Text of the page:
The Dangers Of Magical Thinking In Magick

Nihasa


Magical thinking is a psychological term for making a naive assumption of cause and effect without consideration of intervening mechanisms. In plain English, it is the assumption that if I do THIS, then THAT will happen even though I have no idea how or why. Prominent examples of magical thinking can be found in Economics (if we cut taxes on the Corporations, they will invest more money in upgrading their production facilities and create more jobs) and Politics. It is typical of the world-view of very young children, who have a somewhat simplistic model of How-Things-Work.

To many outsiders, most Magick seems to be built on this basis...some guy mutters some weird words and waves his hands and expects to get a lot of money soon (sounds like a Management Consultant, come to think of it), or to make it rain, or to be rid of an enemy. Then they shake their heads, call the Magick-users children or worse, and go on with their lives.

Within real Magick-use, this sort of sloppy thinking can lead to anything from disappointing 'fizzles' to disastrous misfires of spells. Our cultural heritage's are filled with "monkey's paw" type stories of the results of ill-thought-out Magick use. While dilettante New Agers are more likely to blindly 'cookbook' a spell or ritual, some of us have been known to skip a few steps in the process as well.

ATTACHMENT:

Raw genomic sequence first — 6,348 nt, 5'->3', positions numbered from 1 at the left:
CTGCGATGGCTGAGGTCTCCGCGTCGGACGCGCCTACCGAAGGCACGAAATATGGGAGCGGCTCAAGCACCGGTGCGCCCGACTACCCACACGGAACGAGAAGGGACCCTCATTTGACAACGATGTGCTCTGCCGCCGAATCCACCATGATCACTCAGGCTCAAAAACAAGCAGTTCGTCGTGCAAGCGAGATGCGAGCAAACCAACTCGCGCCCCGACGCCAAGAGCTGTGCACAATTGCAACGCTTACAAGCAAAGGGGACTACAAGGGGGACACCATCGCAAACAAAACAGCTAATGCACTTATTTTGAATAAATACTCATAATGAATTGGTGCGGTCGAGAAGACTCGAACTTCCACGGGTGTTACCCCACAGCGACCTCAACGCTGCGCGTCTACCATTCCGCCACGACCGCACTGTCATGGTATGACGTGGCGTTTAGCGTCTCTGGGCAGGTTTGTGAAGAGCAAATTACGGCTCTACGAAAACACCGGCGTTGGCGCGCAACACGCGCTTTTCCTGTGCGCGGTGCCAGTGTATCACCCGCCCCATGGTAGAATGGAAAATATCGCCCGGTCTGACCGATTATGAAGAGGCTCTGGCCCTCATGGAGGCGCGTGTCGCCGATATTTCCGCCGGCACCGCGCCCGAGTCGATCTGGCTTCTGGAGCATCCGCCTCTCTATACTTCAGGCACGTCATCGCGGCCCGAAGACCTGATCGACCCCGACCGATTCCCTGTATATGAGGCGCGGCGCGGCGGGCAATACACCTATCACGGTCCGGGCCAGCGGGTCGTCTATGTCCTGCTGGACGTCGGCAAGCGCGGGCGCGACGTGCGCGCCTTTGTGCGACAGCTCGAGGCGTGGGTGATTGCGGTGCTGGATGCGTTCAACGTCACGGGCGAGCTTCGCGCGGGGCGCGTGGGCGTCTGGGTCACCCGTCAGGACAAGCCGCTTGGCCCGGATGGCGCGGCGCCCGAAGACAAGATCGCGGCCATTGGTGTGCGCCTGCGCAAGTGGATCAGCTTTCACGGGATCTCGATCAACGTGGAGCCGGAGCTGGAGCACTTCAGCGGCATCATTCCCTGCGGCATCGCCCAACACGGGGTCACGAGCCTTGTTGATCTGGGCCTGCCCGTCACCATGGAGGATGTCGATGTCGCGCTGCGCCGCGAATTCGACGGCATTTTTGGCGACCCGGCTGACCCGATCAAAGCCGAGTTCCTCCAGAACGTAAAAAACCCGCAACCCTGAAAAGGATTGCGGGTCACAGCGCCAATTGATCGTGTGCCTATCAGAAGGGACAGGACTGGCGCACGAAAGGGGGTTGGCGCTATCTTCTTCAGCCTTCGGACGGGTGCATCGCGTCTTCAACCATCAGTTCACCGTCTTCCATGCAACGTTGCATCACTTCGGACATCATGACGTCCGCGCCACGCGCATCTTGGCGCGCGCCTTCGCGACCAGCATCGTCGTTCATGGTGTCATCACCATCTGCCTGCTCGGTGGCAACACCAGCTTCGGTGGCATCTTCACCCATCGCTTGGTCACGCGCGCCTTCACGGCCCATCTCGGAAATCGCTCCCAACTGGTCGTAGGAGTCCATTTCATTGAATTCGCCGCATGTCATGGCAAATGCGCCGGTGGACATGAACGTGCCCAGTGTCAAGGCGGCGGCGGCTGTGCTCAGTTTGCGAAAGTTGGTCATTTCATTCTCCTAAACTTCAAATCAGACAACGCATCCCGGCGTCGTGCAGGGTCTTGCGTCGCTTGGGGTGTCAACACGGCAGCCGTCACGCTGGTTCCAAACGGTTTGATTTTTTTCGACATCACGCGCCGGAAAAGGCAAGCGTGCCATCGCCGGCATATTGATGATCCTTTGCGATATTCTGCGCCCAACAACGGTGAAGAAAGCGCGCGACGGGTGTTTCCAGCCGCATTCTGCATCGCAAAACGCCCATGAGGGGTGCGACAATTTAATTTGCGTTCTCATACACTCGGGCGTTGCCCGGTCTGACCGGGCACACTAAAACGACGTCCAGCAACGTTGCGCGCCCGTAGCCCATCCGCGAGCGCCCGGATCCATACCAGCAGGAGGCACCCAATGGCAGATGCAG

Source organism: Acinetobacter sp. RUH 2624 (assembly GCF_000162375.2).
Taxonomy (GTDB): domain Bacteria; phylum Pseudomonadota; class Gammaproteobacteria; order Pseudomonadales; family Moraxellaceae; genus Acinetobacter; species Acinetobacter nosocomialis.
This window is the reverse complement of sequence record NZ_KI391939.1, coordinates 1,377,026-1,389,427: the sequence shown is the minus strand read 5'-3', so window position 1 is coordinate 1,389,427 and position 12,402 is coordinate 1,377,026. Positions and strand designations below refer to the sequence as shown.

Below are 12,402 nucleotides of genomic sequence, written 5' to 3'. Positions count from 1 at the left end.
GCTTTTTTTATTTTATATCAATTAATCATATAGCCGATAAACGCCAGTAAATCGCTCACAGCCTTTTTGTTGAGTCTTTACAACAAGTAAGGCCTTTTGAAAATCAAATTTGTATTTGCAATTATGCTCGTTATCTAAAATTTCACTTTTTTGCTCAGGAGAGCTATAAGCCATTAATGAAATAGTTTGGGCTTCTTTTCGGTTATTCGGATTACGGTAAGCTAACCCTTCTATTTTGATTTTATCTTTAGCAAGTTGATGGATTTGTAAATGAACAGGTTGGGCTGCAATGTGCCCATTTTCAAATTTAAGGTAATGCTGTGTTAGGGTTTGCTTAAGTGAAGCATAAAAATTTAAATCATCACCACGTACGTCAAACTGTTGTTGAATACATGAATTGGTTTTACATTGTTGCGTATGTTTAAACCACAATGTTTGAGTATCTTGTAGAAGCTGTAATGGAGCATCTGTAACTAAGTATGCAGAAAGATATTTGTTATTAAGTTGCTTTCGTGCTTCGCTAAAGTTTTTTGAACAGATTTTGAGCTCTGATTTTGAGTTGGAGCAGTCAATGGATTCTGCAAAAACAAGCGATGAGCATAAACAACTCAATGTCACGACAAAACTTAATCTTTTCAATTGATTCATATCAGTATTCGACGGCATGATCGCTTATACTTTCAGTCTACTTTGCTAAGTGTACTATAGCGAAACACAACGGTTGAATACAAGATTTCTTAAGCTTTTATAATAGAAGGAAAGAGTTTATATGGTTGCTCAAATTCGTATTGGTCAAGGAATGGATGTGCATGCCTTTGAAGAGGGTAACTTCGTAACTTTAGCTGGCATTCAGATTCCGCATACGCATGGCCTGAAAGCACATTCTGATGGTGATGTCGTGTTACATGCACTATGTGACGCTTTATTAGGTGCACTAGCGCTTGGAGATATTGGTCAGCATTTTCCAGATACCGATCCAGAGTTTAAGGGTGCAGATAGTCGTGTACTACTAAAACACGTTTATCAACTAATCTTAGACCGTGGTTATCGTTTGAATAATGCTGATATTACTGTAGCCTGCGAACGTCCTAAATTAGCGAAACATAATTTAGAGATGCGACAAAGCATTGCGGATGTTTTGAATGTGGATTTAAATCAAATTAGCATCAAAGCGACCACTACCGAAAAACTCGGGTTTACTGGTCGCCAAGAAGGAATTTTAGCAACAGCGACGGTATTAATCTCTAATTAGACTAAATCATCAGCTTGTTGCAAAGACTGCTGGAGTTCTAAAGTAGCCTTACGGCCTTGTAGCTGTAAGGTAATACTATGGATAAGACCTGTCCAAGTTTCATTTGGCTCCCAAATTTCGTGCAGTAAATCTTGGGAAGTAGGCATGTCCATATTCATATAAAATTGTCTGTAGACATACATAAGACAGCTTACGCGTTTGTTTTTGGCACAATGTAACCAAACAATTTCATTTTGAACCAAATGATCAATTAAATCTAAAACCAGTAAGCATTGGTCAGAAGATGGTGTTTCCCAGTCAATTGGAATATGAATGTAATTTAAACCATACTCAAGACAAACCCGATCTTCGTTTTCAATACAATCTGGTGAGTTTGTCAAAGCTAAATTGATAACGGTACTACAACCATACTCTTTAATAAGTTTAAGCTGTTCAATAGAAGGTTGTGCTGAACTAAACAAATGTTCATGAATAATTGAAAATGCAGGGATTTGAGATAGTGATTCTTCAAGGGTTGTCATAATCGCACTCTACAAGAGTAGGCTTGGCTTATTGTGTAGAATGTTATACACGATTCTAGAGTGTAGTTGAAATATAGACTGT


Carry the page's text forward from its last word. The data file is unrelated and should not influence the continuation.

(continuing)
Just think of the consequences of invoking Diana or Aphrodite in a ritual designed to "keep those foolish women in their place." (Anyone remember "Good-bye, Charlie"?)

While I am not saying that you need to understand the physics/chemistry/etc. of each step down to the subatomic level, I am suggesting that you think through each step and each mechanism (and likely consequences) of any major working BEFORE you perform it. A black-box understanding (detailed knowledge of the inputs and outputs of a mechanism and the relationship between them without an understanding of the internal details of the mechanism) is usually enough for mot purposes. For instance, if invoking or evoking a deity, make sure you know the strengths, weaknesses, character, and personality of that deity. If using herbs (ingested or in balms or incense) be sure you know the pharmacological and combination effects of each. Most of all, when going for a long-term effect think of the ecology of that effect: where it can come from and what it may cause later. You can't always anticipate all side effects, and you certainly can't always avoid them, but with a bit of work you can give yourself a shot at handling them.

Do a reality check before you start a working. If you just pay attention to the beginning (the ritual or working) and the end (the desired effect) and leave the rest to wishful thinking, you are asking for trouble.

NOTE: The above is an excerpt of a 1988 seminar on Magick and Psychology: Insights and Interactions.

Quote of the moment:
Chocolate isn't a food, it's a medicine--an anti-depressant.

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